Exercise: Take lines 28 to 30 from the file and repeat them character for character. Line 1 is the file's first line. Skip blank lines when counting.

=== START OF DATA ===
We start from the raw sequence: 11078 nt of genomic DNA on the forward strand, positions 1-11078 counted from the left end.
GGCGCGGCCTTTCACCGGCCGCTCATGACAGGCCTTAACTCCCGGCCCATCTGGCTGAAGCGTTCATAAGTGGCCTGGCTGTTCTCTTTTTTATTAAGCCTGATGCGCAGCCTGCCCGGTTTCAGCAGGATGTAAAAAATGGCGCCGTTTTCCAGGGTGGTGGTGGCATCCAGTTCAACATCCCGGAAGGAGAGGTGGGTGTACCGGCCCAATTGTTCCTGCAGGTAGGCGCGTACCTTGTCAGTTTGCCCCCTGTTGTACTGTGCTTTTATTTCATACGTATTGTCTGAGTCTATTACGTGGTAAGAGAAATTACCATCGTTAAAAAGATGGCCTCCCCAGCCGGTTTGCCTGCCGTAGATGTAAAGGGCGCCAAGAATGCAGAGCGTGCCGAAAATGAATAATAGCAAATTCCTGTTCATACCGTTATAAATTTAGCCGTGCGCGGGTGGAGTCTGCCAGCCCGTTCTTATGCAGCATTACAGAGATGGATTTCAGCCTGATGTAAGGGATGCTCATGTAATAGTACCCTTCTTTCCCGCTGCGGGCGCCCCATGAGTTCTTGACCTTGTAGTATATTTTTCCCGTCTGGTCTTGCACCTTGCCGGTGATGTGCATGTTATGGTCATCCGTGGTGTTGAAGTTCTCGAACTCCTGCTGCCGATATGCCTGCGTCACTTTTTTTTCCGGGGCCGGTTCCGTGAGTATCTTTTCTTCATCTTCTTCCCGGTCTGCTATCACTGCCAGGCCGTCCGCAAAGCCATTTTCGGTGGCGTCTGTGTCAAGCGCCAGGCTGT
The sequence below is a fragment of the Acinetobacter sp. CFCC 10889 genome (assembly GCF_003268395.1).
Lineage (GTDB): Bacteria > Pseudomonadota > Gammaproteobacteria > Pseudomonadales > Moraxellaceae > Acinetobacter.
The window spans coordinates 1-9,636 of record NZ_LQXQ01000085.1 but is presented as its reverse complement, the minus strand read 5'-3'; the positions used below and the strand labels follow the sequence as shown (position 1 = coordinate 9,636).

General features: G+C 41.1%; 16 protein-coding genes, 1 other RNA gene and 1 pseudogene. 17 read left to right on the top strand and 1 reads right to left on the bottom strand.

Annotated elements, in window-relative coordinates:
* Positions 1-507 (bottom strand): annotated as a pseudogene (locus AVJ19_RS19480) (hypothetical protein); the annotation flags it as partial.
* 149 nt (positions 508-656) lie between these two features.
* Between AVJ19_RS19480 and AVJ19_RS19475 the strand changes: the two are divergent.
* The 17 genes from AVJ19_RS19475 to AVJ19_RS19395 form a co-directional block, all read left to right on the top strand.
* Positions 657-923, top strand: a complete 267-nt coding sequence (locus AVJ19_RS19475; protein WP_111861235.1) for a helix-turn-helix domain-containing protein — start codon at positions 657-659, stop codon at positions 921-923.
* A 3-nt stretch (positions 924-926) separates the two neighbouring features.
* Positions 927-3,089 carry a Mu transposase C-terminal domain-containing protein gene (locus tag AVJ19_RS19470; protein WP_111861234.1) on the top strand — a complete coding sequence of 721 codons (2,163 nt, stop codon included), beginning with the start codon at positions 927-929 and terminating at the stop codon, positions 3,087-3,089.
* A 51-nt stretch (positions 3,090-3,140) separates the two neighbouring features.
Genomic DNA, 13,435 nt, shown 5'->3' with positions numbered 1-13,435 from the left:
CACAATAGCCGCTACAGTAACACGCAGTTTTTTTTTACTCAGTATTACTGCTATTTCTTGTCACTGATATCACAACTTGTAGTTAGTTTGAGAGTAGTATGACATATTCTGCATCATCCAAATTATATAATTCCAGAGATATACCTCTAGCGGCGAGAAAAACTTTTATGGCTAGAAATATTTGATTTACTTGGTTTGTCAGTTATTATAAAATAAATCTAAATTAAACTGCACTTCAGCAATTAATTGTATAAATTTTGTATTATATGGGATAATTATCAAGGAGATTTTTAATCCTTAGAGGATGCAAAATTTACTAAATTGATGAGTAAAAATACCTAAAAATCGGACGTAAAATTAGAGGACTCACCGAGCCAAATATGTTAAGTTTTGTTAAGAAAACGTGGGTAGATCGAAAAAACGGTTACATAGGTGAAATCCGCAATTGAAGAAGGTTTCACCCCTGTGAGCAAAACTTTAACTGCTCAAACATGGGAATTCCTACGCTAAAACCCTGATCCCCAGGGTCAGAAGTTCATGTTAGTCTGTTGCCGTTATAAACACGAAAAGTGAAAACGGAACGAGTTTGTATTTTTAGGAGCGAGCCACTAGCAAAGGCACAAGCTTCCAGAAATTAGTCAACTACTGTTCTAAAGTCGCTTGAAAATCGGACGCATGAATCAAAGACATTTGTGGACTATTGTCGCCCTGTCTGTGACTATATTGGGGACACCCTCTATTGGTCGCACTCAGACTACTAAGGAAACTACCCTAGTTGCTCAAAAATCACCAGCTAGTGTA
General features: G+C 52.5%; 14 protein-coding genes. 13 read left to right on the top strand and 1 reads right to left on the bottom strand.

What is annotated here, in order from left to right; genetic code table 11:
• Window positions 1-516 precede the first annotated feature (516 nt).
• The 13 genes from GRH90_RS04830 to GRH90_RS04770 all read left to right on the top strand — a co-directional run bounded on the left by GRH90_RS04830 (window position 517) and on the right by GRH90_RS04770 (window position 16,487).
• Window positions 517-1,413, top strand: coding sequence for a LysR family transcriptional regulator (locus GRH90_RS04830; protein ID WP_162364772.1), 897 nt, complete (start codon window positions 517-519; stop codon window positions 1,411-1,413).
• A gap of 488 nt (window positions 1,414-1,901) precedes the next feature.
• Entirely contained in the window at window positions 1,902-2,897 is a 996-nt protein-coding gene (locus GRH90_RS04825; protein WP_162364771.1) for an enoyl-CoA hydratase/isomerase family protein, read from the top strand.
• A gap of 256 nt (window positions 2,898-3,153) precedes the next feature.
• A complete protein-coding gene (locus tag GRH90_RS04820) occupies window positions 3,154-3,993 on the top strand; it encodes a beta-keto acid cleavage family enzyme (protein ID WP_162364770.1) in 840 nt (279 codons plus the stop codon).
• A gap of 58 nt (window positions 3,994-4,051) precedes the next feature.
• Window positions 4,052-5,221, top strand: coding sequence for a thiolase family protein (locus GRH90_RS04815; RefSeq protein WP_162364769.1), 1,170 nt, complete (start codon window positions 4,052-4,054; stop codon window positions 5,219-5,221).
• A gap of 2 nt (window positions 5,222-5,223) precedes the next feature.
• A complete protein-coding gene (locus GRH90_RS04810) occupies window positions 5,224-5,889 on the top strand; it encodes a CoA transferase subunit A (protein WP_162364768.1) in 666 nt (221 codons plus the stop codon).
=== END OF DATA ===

• Window positions 4,052-5,221, top strand: coding sequence for a thiolase family protein (locus GRH90_RS04815; RefSeq protein WP_162364769.1), 1,170 nt, complete (start codon window positions 4,052-4,054; stop codon window positions 5,219-5,221).
• A gap of 2 nt (window positions 5,222-5,223) precedes the next feature.
• A complete protein-coding gene (locus GRH90_RS04810) occupies window positions 5,224-5,889 on the top strand; it encodes a CoA transferase subunit A (protein WP_162364768.1) in 666 nt (221 codons plus the stop codon).